Origo 3000 stove top

mordust

Member II
Last year we found a brand new Origo 3000 stove top, and have just installed it in the galley. I have read some of the threads here about refilling the canisters. And I have read here and in the manual concerning how much fuel the canisters hold. But I am not clear on whether this is the amount the canister will actually hold, or the amount it should hold when correctly filled to the recommended amount. I am thinking that I would buy a couple of those camping type fuel bottles in a size that would be close to that recommended amount. That way, when the canister runs out, I would have the right amount at hand, in the bottle, ready to refill.

Also, I think these canisters look pretty much bullet proof, and guess they will last forever. Is this true? Or would it be a good idea to buy a spare before they become totally unavailable.

Thanks
Bob G
 

jtsai

Junior Member
I had an Origo 3000 and recall the instruction says to tilt the canister on its side and fill it until liquid overflows from the center opening. I made big mess every time doing that way so just poured into the canister while in stove. Since the alcohol evaporates even with the seal, put just enough for cooking and be prepared to refill often. Hardware store denatured alcohol works great, camping fuel bottle is a good idea to control pour volume.

Cannot imaging what can break that require spare, there is no moving parts.

Jeff T.
1990 Ericson 32-3, Ardea
New Bern, NC
 

paul culver

Member III
The method posted here of pouring into a large tin can with a puncture in the bottom placed over the origo canister is probably the best of all. Decrease your pour volumes as you go along. When the canister starts overflowing you're done. Turn the canister upside down to empty the overfill and wipe dry. I do this operation on the cockpit sole. I tried using a jiggle siphon but I think the alcohol is too low of a viscosity for it to work.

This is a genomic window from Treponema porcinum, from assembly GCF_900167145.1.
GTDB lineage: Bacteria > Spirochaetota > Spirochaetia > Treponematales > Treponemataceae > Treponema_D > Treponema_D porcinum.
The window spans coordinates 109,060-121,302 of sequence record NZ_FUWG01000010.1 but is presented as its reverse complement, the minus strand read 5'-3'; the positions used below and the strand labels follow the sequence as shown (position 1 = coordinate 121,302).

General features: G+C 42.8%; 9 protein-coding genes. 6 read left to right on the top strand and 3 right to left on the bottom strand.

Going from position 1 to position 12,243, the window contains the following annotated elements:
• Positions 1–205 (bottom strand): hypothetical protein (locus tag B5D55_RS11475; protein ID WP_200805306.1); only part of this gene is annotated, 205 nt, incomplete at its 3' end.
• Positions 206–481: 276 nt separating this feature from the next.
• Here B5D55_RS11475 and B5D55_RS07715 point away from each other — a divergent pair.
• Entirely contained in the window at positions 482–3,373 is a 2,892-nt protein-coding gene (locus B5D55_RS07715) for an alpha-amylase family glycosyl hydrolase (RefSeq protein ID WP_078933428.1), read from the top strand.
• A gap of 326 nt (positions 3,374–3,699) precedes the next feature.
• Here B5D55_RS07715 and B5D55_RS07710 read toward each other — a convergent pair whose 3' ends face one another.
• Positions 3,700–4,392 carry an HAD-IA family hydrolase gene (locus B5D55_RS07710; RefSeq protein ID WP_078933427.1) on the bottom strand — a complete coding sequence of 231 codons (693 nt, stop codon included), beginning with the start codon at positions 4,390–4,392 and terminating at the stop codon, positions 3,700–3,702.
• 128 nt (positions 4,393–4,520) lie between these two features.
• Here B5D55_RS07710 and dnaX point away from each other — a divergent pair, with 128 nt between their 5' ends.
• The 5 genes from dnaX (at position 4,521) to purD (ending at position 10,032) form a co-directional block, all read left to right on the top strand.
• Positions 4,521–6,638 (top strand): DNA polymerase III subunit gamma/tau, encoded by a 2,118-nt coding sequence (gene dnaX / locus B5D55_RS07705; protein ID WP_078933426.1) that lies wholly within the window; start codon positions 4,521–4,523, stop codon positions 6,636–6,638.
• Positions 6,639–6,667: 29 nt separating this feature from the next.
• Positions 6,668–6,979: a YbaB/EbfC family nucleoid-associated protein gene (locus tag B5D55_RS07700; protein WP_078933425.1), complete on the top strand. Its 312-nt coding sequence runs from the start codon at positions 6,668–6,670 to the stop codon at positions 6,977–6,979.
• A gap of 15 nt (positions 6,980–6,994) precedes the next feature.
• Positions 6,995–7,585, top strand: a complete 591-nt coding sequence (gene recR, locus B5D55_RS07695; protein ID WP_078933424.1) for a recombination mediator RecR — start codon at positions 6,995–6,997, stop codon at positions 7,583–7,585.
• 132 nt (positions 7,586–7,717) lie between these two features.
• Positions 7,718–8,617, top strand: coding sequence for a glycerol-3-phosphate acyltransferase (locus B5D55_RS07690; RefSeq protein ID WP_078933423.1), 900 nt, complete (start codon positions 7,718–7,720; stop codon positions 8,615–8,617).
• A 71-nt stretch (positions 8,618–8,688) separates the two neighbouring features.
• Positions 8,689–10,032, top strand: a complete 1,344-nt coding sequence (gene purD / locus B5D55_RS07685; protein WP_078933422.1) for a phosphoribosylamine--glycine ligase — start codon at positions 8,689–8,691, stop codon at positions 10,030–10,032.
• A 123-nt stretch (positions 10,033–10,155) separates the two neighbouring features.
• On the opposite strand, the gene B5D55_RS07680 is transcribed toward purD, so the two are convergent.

Loren Beach

O34 - Portland, OR
Senior Moderator
Blogs Author
The comment about checking the "fullness" by tilting it 90 degrees is true. Gotta say, other than curiosity, we seldom ever need to do that. In real life, one standard Campbell soup can, with a 1/4 inch hold in the center of the bottom, gives us enough burner time for several days. The burner pot would safely hold more, but refueling is easy and we worry about it when it's empty.... after all when one burner is empty, we just move the pan to the other one and keep on cooking.
Later, when the stove is cold we refuel both of them.
 

wynkoop

Member III
I have had one since 1985 and I just keep my fuel in the tin it comes in from Home Depot and pour in a little when I need to cook. As others have said if you fill it and do not use it soon it will vanish into the ether.
 

Tin Kicker

Member III
Not if you cover the canisters with neoprene gaskets.
Agreed. And while you can buy the custom ones from Dometic for $23.66 as part number 3880036-00, you can make a pair for less than $5 from Home Depot or Lowes heat resistant rubber sheet in the plumbing department:
 

Alan Gomes

Sustaining Member
Agreed. And while you can buy the custom ones from Dometic for $23.66 as part number 3880036-00, you can make a pair for less than $5 from Home Depot or Lowes heat resistant rubber sheet in the plumbing department:
That looks like a really good option.

I bought this material from McMaster-Carr and cut two large circles out of it for my canisters:

1595178682443.png
 

Cbuydos

Junior Member
The neoprene gasket idea works great. Used an old wetsuit. When you take them off you can see the condensation. Any tip on what to use for the oven. Not enough clearance for neoprene as you have to slide the canister in and it tends to bunch up you lose the seal.
 

Tin Kicker

Member III
Rubber band over any old baggy or piece of plastic. Saran/Cling wrap would work but is a pain because of how it sticks to itself.
 
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